The Lightship Columbia
Radio Amateur Operators come in all sizes and from all walks of life. Senator Berry Goldwater was a ham. So was General Curtis LeMay. So the various activities one can participate in are almost endless. Of course everyone knows about making contacts and chatting with one another. Some or these contacts occur in Morse Code, some in Single Side Band, while other happen in more than a dozen digital modes requiring special computer programs, and knowledge. One of my favorite aspect is contacting Special Event Stations. There’s one for Route 66, another for Kitty Hawk, North Carolina, and the list goes on.
During the Indianapolis Motor Speedway Race a Special Event Station operates nearby from a location called the Brickyard. Most are conducted on Single Side Band (voice). After receiving a signal report, the operator’s name, location, and call sign we may send our own QSL Card along with an ASAP and receive a Brickyard card by return mail.
Another one, also an annual event, is contacting stations operating near lighthouses. They are located not only on all three coasts of the US, but on the Great Lakes as well, not to mention around the world. Not long ago I contacted the Columbia Light Ship that was for a long time anchored at the mouth of the Columbia River. Today, however, it’s part of the Maritime Museum located at Astoria, Oregon.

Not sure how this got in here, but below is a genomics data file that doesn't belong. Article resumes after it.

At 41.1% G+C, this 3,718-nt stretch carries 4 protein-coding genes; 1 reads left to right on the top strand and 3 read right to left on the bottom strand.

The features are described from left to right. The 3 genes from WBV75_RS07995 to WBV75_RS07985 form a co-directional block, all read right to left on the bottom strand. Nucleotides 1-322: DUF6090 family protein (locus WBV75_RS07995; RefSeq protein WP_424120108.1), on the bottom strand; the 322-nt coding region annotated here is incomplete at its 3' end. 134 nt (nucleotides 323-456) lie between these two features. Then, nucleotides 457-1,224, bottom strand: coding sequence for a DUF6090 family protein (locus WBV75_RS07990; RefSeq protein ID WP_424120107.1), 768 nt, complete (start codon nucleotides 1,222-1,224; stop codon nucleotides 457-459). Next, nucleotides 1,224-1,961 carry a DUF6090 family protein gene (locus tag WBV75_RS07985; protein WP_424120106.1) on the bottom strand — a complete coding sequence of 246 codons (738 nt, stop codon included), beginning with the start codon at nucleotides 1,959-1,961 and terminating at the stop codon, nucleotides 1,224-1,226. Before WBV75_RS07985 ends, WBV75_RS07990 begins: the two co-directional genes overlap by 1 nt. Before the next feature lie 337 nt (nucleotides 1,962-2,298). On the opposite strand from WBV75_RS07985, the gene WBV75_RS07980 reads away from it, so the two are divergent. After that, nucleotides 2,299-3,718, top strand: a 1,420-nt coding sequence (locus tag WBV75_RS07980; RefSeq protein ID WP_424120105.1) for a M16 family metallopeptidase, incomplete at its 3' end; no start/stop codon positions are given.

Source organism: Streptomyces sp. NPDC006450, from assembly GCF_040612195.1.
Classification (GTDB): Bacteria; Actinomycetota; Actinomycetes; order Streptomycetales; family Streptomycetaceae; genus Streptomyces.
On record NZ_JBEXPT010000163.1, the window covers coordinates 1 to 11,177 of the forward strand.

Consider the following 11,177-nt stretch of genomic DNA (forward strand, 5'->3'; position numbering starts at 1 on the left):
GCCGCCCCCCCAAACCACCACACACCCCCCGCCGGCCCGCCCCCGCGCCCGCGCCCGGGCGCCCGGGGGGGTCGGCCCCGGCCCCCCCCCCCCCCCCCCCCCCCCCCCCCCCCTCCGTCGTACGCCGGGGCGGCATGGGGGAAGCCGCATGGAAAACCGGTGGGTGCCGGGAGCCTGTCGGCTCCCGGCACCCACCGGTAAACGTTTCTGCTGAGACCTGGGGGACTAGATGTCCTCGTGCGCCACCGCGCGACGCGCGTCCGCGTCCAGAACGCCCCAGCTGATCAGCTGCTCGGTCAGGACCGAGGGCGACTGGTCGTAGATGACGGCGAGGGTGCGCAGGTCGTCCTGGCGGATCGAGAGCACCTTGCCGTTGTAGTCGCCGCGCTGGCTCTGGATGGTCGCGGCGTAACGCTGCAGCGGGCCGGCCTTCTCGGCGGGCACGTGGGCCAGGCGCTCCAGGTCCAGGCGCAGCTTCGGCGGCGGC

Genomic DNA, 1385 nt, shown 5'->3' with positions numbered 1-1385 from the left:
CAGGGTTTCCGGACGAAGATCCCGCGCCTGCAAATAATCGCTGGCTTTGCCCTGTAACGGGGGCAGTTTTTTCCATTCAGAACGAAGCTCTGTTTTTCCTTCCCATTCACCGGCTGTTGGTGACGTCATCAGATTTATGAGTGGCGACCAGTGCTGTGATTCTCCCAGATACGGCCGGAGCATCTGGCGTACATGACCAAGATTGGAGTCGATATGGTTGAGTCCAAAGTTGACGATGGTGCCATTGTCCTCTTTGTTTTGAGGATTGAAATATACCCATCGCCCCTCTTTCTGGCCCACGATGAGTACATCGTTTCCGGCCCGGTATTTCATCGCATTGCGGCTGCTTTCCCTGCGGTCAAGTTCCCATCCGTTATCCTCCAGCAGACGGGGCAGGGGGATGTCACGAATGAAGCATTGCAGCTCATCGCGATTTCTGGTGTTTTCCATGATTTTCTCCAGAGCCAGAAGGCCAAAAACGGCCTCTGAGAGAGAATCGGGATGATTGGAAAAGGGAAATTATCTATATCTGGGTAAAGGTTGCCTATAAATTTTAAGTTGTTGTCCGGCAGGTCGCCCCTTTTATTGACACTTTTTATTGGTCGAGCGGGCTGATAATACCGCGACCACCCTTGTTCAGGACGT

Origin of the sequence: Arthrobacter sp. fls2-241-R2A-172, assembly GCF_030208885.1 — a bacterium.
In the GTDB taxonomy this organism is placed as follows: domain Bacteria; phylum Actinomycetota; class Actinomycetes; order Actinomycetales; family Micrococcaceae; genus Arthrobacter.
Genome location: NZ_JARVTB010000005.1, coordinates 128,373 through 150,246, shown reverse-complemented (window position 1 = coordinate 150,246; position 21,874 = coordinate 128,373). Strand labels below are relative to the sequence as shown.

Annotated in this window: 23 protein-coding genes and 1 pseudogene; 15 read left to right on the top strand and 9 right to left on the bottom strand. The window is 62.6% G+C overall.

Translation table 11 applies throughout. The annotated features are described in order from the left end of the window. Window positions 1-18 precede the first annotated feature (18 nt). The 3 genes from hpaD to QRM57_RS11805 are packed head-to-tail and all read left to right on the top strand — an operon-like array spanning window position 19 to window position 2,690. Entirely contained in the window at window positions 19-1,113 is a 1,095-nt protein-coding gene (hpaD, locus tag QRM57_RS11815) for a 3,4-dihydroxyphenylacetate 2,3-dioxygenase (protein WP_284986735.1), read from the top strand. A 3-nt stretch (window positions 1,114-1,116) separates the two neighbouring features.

The operator had just come on 20-meters and I, sitting at home near Dallas, Texas, was the first ham to find him, so we had time for a short rag chew before the was a pileup, other stations waiting their turns.
“Is anyone operating on 40-meters?” I asked, thinking maybe I’d slip down there and monitor the activity, see if I might hear someone I knew.
“No, we can’t do 40. Right after the Astoria Amateur Radio Club acquired permission to operate from the ship’s radio room we loaded up the antenna for 40-meters, and called in the fire department instead of another operator. I guess we have the wrong filters installed? I’m not sure. What I do know is that the fire Marshall assured us if this happens again we were outta here. The word is: No 40-meters…, ever.”
We laughed and I signed. He issued a QRZ, indicating he was finished with me, and I heard a wall of noise. He repeated the last two letters of a call sign he’d heard and somebody from New Jersey took my place.
I’ve read a novel or two while awaiting my turn.